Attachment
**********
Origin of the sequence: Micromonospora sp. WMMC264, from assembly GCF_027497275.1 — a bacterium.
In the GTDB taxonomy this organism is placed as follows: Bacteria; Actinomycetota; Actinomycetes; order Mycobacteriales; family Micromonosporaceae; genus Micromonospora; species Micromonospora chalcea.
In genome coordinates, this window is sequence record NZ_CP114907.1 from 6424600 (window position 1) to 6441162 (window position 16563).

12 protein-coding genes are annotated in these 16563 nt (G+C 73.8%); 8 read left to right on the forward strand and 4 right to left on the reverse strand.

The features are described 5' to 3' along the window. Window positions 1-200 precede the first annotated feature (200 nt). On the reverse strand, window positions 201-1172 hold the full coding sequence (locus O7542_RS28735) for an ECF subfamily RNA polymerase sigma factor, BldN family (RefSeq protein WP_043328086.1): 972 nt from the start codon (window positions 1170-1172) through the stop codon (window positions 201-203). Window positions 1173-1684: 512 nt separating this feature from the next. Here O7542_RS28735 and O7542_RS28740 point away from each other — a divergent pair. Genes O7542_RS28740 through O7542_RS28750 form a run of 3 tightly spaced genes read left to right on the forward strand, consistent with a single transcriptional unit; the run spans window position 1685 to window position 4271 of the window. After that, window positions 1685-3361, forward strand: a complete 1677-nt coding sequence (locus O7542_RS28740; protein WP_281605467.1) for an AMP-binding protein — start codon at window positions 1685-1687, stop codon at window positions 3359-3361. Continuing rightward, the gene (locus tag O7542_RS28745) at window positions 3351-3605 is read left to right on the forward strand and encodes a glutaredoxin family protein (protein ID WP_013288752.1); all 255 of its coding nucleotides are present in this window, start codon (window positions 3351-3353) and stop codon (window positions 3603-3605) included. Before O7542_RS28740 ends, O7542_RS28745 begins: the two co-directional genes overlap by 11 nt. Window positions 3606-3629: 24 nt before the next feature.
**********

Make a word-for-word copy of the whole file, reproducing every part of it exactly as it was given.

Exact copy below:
Origin of the sequence: Micromonospora sp. WMMC264, from assembly GCF_027497275.1 — a bacterium.
In the GTDB taxonomy this organism is placed as follows: Bacteria; Actinomycetota; Actinomycetes; order Mycobacteriales; family Micromonosporaceae; genus Micromonospora; species Micromonospora chalcea.
In genome coordinates, this window is sequence record NZ_CP114907.1 from 6424600 (window position 1) to 6441162 (window position 16563).

12 protein-coding genes are annotated in these 16563 nt (G+C 73.8%); 8 read left to right on the forward strand and 4 right to left on the reverse strand.

The features are described 5' to 3' along the window. Window positions 1-200 precede the first annotated feature (200 nt). On the reverse strand, window positions 201-1172 hold the full coding sequence (locus O7542_RS28735) for an ECF subfamily RNA polymerase sigma factor, BldN family (RefSeq protein WP_043328086.1): 972 nt from the start codon (window positions 1170-1172) through the stop codon (window positions 201-203). Window positions 1173-1684: 512 nt separating this feature from the next. Here O7542_RS28735 and O7542_RS28740 point away from each other — a divergent pair. Genes O7542_RS28740 through O7542_RS28750 form a run of 3 tightly spaced genes read left to right on the forward strand, consistent with a single transcriptional unit; the run spans window position 1685 to window position 4271 of the window. After that, window positions 1685-3361, forward strand: a complete 1677-nt coding sequence (locus O7542_RS28740; protein WP_281605467.1) for an AMP-binding protein — start codon at window positions 1685-1687, stop codon at window positions 3359-3361. Continuing rightward, the gene (locus tag O7542_RS28745) at window positions 3351-3605 is read left to right on the forward strand and encodes a glutaredoxin family protein (protein ID WP_013288752.1); all 255 of its coding nucleotides are present in this window, start codon (window positions 3351-3353) and stop codon (window positions 3603-3605) included. Before O7542_RS28740 ends, O7542_RS28745 begins: the two co-directional genes overlap by 11 nt. Window positions 3606-3629: 24 nt before the next feature.